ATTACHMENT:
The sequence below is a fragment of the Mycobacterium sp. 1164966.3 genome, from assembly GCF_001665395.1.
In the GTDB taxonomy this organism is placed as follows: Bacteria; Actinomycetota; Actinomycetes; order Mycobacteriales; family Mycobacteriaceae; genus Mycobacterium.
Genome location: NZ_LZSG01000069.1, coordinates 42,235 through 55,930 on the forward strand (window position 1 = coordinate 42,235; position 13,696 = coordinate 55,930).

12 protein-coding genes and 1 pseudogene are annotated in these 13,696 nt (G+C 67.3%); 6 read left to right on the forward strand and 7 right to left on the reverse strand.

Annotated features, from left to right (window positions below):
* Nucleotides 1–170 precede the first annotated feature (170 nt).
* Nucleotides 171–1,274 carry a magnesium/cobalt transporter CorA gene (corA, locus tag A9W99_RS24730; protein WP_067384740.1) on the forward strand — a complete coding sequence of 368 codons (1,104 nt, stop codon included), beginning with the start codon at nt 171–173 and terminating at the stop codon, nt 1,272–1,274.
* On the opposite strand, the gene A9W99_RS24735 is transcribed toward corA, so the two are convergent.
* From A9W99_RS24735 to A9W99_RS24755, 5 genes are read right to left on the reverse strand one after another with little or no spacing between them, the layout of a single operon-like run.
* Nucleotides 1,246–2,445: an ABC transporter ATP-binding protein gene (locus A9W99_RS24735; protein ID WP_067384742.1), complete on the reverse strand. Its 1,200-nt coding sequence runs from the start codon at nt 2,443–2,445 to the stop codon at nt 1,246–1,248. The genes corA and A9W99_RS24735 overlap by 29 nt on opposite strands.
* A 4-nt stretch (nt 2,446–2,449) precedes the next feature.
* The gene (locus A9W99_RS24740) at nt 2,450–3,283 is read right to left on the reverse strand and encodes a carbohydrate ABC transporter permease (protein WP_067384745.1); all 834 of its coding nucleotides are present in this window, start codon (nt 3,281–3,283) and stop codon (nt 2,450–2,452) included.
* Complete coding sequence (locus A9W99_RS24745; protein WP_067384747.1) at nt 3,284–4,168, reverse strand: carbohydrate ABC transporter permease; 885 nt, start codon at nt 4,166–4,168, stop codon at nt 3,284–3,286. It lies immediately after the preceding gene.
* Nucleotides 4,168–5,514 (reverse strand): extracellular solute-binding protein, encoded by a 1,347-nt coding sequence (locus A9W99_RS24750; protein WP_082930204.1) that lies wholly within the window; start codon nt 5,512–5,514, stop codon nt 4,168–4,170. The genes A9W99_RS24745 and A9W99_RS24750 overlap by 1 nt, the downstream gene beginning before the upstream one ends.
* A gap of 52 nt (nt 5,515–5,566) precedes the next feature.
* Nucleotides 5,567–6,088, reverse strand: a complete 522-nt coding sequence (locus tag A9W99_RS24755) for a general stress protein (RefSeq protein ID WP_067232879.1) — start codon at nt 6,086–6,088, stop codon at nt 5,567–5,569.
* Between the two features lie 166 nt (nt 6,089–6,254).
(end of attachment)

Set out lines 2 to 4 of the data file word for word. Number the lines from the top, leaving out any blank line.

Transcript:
In the GTDB taxonomy this organism is placed as follows: Bacteria; Actinomycetota; Actinomycetes; order Mycobacteriales; family Mycobacteriaceae; genus Mycobacterium.
Genome location: NZ_LZSG01000069.1, coordinates 42,235 through 55,930 on the forward strand (window position 1 = coordinate 42,235; position 13,696 = coordinate 55,930).

12 protein-coding genes and 1 pseudogene are annotated in these 13,696 nt (G+C 67.3%); 6 read left to right on the forward strand and 7 right to left on the reverse strand.